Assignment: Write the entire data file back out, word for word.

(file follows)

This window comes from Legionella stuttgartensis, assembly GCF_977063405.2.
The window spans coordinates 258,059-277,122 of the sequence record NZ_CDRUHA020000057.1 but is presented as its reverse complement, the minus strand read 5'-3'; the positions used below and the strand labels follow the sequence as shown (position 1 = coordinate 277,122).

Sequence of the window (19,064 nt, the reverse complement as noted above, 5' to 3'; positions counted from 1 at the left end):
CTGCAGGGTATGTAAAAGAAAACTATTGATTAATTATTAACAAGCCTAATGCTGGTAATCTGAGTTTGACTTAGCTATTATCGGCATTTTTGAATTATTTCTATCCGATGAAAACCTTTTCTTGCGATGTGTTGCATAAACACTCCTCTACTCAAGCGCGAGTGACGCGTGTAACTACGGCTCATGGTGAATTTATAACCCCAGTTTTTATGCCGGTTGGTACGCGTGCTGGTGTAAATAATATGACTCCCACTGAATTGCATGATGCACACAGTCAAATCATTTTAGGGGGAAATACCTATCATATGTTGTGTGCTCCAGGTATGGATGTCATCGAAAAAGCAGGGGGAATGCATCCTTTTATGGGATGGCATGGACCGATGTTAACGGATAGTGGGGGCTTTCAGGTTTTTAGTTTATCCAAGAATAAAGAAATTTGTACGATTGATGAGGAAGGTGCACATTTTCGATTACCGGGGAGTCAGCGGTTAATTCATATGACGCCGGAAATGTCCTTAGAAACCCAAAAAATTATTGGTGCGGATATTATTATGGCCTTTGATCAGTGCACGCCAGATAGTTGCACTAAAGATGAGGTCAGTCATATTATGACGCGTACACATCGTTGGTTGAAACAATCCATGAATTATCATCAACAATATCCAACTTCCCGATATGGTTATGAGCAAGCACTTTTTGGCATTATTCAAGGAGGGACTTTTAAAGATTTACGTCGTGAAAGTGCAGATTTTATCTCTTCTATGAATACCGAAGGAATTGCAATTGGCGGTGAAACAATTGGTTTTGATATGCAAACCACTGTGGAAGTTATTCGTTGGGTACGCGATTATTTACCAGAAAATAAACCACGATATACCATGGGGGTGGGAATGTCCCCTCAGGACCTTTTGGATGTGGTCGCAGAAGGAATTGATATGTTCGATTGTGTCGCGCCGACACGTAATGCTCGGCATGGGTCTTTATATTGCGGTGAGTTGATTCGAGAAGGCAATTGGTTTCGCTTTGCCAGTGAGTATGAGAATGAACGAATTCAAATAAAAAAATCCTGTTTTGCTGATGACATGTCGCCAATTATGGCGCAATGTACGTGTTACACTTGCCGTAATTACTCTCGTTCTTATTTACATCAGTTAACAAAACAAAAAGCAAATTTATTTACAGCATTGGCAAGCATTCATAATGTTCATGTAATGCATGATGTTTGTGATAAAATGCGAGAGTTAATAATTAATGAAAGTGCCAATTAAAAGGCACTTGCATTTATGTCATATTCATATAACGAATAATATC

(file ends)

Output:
This window comes from Legionella stuttgartensis, assembly GCF_977063405.2.
The window spans coordinates 258,059-277,122 of the sequence record NZ_CDRUHA020000057.1 but is presented as its reverse complement, the minus strand read 5'-3'; the positions used below and the strand labels follow the sequence as shown (position 1 = coordinate 277,122).

Sequence of the window (19,064 nt, the reverse complement as noted above, 5' to 3'; positions counted from 1 at the left end):
CTGCAGGGTATGTAAAAGAAAACTATTGATTAATTATTAACAAGCCTAATGCTGGTAATCTGAGTTTGACTTAGCTATTATCGGCATTTTTGAATTATTTCTATCCGATGAAAACCTTTTCTTGCGATGTGTTGCATAAACACTCCTCTACTCAAGCGCGAGTGACGCGTGTAACTACGGCTCATGGTGAATTTATAACCCCAGTTTTTATGCCGGTTGGTACGCGTGCTGGTGTAAATAATATGACTCCCACTGAATTGCATGATGCACACAGTCAAATCATTTTAGGGGGAAATACCTATCATATGTTGTGTGCTCCAGGTATGGATGTCATCGAAAAAGCAGGGGGAATGCATCCTTTTATGGGATGGCATGGACCGATGTTAACGGATAGTGGGGGCTTTCAGGTTTTTAGTTTATCCAAGAATAAAGAAATTTGTACGATTGATGAGGAAGGTGCACATTTTCGATTACCGGGGAGTCAGCGGTTAATTCATATGACGCCGGAAATGTCCTTAGAAACCCAAAAAATTATTGGTGCGGATATTATTATGGCCTTTGATCAGTGCACGCCAGATAGTTGCACTAAAGATGAGGTCAGTCATATTATGACGCGTACACATCGTTGGTTGAAACAATCCATGAATTATCATCAACAATATCCAACTTCCCGATATGGTTATGAGCAAGCACTTTTTGGCATTATTCAAGGAGGGACTTTTAAAGATTTACGTCGTGAAAGTGCAGATTTTATCTCTTCTATGAATACCGAAGGAATTGCAATTGGCGGTGAAACAATTGGTTTTGATATGCAAACCACTGTGGAAGTTATTCGTTGGGTACGCGATTATTTACCAGAAAATAAACCACGATATACCATGGGGGTGGGAATGTCCCCTCAGGACCTTTTGGATGTGGTCGCAGAAGGAATTGATATGTTCGATTGTGTCGCGCCGACACGTAATGCTCGGCATGGGTCTTTATATTGCGGTGAGTTGATTCGAGAAGGCAATTGGTTTCGCTTTGCCAGTGAGTATGAGAATGAACGAATTCAAATAAAAAAATCCTGTTTTGCTGATGACATGTCGCCAATTATGGCGCAATGTACGTGTTACACTTGCCGTAATTACTCTCGTTCTTATTTACATCAGTTAACAAAACAAAAAGCAAATTTATTTACAGCATTGGCAAGCATTCATAATGTTCATGTAATGCATGATGTTTGTGATAAAATGCGAGAGTTAATAATTAATGAAAGTGCCAATTAAAAGGCACTTGCATTTATGTCATATTCATATAACGAATAATATC